We’re Not Under a Rock, Mayor Adams, We’re on a Shrinking One

We’re Not Under a Rock, Mayor Adams, We’re on a Shrinking One

After seven inches of rain punished New York City on Friday, Mayor Eric Adams took almost a whole day to make his first comments about a storm that effectively ground his city, the country’s largest, to a halt. After having seven separate public events without acknowledging the storm, Adams finally commented, lashing out at the populace, that you would have to be living “under a rock” not to have known the storm was coming.

If that’s so, Mayor Adams, why was the city so unprepared?

Hours after the rain stopped, I rode my bike through Brooklyn’s Prospect Park, the southwest corner of which was still a rapidly moving stream more than a full foot deep. Elsewhere in Brooklyn (and in the rest of the boroughs), water cascaded through basement apartments and school buildings, some of which are built below current sea levels.

We are not living under a rock, Mr. Mayor. We are living on one.

Well, four rocks, specifically, all of which are getting smaller. Manhattan, famously, is a small island, mostly granite bedrock. So are Brooklyn and Queens, the westernmost parts of Long Island. Staten Island is not just a clever name. All of these pieces of rock are shrinking, materially, for the rest of our lives, and for the rest of our children’s lives. The city and FEMA have public interactive maps, where you can see which parts of the city are most vulnerable to continuous coastal flooding, explaining why large parts of our city are, quite literally, already underwater.

This coastal flooding, the kind we experienced last week, will continue to get worse as the climate continues to change. If New York City’s infrastructure cannot handle our current reality, how will it ever deal with what’s coming? We, this large, dysfunctional city in this even larger, even more dysfunctional country, are uniquely vulnerable to persistent coastal flooding. Our old subway system becomes almost unusable, its tunnels serving as de facto channels for whirlpools of sewage. Days after the biggest rainfall, Woodhull Hospital in Bed-Stuy still has no power and is evacuating patients.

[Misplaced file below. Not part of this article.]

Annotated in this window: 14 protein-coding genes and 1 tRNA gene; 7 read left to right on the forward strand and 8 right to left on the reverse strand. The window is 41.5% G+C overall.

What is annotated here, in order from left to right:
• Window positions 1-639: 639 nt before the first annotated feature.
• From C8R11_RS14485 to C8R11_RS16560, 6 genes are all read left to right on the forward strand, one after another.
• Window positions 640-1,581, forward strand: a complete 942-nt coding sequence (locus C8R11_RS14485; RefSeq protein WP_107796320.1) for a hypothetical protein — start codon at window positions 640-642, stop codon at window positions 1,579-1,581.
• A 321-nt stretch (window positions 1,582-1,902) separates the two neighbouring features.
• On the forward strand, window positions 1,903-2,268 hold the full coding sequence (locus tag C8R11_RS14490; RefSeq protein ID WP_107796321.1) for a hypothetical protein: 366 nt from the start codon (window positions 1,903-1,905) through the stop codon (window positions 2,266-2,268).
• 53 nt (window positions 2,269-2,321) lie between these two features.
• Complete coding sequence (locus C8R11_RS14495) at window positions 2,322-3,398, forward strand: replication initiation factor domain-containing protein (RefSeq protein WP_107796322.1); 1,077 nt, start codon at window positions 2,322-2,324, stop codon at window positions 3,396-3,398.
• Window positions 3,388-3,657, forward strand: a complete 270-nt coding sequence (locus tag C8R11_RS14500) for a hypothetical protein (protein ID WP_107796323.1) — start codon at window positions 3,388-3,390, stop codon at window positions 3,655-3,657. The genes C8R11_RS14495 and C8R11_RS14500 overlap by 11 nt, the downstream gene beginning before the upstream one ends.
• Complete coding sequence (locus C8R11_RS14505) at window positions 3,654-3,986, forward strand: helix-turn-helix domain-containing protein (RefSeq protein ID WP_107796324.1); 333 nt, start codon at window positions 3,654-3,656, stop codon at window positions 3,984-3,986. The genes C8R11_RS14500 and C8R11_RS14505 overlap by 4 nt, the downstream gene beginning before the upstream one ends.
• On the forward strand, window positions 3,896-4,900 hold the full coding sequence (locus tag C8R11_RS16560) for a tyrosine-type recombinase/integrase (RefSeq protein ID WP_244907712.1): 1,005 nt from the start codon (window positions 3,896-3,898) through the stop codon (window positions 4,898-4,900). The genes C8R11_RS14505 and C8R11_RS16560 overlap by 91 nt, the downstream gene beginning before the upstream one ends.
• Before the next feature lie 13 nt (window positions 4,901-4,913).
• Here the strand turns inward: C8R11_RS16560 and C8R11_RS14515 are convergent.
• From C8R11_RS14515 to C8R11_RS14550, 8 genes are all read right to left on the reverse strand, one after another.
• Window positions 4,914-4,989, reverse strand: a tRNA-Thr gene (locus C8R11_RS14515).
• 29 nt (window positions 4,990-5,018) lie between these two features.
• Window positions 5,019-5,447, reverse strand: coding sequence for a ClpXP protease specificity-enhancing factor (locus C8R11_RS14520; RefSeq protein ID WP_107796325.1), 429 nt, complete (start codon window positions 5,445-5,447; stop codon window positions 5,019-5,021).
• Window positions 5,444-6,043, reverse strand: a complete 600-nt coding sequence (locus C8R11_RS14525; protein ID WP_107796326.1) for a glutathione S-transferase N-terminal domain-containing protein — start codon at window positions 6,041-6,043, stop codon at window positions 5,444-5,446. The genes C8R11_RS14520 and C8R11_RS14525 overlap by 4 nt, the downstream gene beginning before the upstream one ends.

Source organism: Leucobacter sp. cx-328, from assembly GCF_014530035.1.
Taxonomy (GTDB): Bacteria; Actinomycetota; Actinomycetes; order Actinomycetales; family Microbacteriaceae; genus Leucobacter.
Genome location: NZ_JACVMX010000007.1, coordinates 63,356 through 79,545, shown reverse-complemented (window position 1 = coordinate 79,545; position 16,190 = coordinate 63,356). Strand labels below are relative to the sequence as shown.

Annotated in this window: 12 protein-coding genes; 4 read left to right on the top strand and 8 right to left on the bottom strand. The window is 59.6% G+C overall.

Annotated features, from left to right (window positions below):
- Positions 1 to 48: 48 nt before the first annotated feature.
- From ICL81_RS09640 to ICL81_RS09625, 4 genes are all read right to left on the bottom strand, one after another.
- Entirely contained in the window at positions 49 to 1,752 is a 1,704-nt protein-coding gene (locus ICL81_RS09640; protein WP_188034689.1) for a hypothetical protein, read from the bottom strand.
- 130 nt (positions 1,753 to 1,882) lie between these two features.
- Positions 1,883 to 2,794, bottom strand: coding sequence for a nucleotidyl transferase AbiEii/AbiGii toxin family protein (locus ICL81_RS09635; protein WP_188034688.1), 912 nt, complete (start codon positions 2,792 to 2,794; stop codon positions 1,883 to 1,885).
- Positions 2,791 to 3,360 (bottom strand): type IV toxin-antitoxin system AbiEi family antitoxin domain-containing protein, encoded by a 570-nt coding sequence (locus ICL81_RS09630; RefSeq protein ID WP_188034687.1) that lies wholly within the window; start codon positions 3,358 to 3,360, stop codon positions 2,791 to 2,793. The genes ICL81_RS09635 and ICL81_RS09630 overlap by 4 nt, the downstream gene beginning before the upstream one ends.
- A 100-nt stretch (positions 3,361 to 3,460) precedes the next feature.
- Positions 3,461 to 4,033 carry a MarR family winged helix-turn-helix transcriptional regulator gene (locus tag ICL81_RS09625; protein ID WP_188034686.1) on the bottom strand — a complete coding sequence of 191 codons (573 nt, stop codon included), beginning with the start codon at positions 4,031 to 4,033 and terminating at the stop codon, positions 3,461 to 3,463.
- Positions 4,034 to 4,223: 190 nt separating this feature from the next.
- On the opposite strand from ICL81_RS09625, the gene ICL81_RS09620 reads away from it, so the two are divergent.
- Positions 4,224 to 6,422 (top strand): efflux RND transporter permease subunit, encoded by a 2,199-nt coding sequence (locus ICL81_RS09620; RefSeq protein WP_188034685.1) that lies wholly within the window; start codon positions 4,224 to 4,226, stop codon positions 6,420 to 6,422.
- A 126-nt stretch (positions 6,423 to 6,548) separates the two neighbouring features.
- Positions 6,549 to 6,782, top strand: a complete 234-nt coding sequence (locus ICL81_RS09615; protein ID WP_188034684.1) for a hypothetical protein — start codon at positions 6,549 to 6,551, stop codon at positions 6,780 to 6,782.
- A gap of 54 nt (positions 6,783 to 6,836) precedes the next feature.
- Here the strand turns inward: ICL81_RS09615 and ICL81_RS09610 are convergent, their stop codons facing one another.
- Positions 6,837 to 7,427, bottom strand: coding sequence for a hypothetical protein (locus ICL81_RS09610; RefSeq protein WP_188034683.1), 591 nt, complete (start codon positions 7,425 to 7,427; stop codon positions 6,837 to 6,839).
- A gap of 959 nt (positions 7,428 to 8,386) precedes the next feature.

Meanwhile, a striking share of our city’s real estate is built below sea level. We may not weep for the wealthy corporate landlords who have to stop squeezing tenants into damp basements, but mom-and-pop brownstone owners also depend on rental income, not to mention the renters with the least leverage, who get shoved into dangerous dwellings. The last apartment I rented in this city was a “garden-basement duplex”; it flooded multiple times per year, often for weeks at a time, despite the landlord installing increasingly loud and intrusive sump pumps. I got out easy though, as living underwater is not just inconvenient, it can be deadly.

It’s possible to do better, though, as when the floods were imminent, Noah built an ark. New York is just one of many global, rich, coastal cities that will lose part of its footprint due to climate change; places with comparable geographies to ours are ahead in the mitigation and resilience game. It’s hard to know what exactly will work here, but some combination of drainage, seawalls, and locks seems like the inevitable course that New York must take. Unfortunately, our leaders’ priorities are elsewhere. In New York’s last ten-year capital budget, the single largest expenditure was not coastal resilience, fixing the subway tunnel infrastructure, or improving street level drainage, but jails. Four of the largest jails in the world, actually, one of which will loom over Downtown Brooklyn and Gowanus, where every modest rainfall seems to conjure a contemporary odyssey, just replace Scylla and Charybdis with 4th Avenue & Dean Street.

We’re not living under a rock, Mayor Adams. We’re living on a shrinking one.

As I surveyed the damage around Prospect Park earlier, I saw a river of trash and dead rats cascading down the newly repaved bike lane on the east side of Prospect Park. That new lane has been a gift to pedestrians and cyclists alike. Credit where credit is due, the parks infrastructure in this city is stronger than it has been in decades. 

None of that matters, though, when those parks are literally underwater.

The floods we saw on Friday are the least bad we’ll see in our lifetimes, but Eric Adams, like administrations before his, is just fiddling in the bike lane. Mr. Mayor, since you apparently think prayer is a valid public policy response to real world issues, I have some advice for you before you’re up for re-election: pray for less rain.

Meanwhile, let’s start building an ark. 

Justin Cohen is a Brooklyn-based author and activist. Photo by Kelli Kolodny